As of midnight, thousands have logged on to iTunes to purchase Jay-Z and Kanye West’s highly anticipated collaboration album, Watch The Throne. And while the number of people forking over $15 bucks is rather surprising in the age of “free” music, it more surprising in these humbling economic times, when dropping $15 is somewhat of a luxury.
Under these circumstances, Watch The Throne is becoming much more than your standard who-ripped-the-track hip-hop conversation. Instead it’s becoming a dialogue on the increasing line between have and have-nots, a particular dichotomy that is illustrated well in hip-hop, where anthems on hustling to survive, have been largely replaced by hobnobbing in the Hamptons as the new measure of “swag.”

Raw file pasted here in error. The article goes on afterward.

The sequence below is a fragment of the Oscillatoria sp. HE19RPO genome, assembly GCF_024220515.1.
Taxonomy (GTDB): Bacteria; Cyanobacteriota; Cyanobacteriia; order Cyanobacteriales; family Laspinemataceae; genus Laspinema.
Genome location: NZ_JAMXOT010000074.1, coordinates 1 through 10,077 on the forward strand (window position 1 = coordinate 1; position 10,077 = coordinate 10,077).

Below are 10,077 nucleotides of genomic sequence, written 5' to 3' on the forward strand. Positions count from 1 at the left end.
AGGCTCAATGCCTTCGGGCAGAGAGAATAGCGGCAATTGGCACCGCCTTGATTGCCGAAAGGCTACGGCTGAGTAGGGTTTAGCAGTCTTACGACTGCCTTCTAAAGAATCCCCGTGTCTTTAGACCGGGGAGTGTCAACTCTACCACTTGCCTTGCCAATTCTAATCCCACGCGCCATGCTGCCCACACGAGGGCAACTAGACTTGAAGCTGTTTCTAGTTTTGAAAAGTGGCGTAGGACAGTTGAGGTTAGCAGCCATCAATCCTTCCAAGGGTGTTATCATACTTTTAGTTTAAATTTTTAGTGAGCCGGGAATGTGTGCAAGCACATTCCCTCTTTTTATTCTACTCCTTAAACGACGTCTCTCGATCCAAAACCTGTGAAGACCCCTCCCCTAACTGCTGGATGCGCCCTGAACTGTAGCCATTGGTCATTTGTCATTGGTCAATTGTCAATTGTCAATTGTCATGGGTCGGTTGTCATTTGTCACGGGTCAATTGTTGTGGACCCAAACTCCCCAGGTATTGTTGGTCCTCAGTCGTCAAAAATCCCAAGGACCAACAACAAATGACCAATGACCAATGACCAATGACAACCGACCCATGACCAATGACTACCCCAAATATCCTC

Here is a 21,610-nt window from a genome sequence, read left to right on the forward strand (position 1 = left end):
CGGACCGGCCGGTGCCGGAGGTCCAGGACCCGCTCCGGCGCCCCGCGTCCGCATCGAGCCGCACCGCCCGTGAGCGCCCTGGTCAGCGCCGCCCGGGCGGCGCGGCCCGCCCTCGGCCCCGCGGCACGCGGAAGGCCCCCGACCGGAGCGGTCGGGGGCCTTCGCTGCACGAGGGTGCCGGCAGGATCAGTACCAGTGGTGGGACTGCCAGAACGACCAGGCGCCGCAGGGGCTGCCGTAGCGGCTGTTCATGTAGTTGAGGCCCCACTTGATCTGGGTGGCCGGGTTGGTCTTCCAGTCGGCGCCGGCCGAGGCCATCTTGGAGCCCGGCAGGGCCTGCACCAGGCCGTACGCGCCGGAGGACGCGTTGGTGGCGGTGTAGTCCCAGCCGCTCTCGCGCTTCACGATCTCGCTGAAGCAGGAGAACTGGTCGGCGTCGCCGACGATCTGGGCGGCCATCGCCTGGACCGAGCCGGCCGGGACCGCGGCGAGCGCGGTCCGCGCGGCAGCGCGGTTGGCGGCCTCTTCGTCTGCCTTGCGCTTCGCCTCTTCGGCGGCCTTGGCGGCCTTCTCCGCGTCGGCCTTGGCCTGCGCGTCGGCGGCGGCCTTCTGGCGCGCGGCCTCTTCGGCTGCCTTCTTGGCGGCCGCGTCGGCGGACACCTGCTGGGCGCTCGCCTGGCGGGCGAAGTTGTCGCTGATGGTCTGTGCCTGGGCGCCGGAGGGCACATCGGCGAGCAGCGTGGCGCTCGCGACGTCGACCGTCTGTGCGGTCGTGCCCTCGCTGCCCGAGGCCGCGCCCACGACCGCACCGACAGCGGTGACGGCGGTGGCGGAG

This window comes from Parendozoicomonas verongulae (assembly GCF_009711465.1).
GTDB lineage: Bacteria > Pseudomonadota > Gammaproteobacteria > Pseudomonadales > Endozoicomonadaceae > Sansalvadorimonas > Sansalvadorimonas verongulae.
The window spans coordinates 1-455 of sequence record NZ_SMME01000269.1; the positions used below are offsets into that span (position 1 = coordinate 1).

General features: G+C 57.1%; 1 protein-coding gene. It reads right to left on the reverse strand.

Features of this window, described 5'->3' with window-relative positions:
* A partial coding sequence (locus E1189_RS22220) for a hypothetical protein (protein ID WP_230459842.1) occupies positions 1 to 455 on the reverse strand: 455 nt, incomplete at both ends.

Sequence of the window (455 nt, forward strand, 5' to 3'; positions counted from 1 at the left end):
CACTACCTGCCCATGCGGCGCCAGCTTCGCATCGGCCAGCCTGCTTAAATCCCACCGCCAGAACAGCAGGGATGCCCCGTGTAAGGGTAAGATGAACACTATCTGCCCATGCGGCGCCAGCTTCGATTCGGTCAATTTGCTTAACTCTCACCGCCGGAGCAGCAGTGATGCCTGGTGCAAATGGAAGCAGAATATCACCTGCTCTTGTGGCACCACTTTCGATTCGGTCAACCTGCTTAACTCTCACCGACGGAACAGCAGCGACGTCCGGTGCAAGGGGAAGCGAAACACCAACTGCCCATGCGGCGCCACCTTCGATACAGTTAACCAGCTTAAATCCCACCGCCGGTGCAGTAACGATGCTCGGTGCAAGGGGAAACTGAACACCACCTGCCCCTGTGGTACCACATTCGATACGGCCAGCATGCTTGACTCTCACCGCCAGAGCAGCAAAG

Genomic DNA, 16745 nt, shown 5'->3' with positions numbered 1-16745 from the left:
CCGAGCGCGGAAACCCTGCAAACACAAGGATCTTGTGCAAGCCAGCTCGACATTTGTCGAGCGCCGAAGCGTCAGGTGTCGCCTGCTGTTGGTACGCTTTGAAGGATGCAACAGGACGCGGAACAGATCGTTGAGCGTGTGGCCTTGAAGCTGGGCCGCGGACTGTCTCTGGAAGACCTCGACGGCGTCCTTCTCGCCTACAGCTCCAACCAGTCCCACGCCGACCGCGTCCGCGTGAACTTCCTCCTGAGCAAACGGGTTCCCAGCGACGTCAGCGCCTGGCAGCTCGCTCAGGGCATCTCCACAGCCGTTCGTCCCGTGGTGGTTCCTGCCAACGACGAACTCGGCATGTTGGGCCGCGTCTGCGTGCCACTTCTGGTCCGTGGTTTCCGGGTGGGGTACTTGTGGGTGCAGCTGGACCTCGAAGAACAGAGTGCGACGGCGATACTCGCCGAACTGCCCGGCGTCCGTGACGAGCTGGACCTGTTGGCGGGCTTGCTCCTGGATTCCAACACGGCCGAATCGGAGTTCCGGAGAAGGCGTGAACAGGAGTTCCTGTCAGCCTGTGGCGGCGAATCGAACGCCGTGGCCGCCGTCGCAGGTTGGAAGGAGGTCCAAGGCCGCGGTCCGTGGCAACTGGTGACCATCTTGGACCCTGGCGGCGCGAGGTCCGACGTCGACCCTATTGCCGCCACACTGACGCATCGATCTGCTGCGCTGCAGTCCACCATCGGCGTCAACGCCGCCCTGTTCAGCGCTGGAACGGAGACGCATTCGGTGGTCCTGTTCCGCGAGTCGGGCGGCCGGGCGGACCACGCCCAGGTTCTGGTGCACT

All this while the communities in which the culture was born are suffering some of the most troubling economic times in recent history. Last week, Public Enemy frontman Chuck D sent a message to Jay-Z and Kanye with his own rendition of the album’s first single, Otis. Chuck D’s version, “Know This or Notice,” chides their lavishness, asking the two to take notice of the financial and social conditions of the communities that their music represents.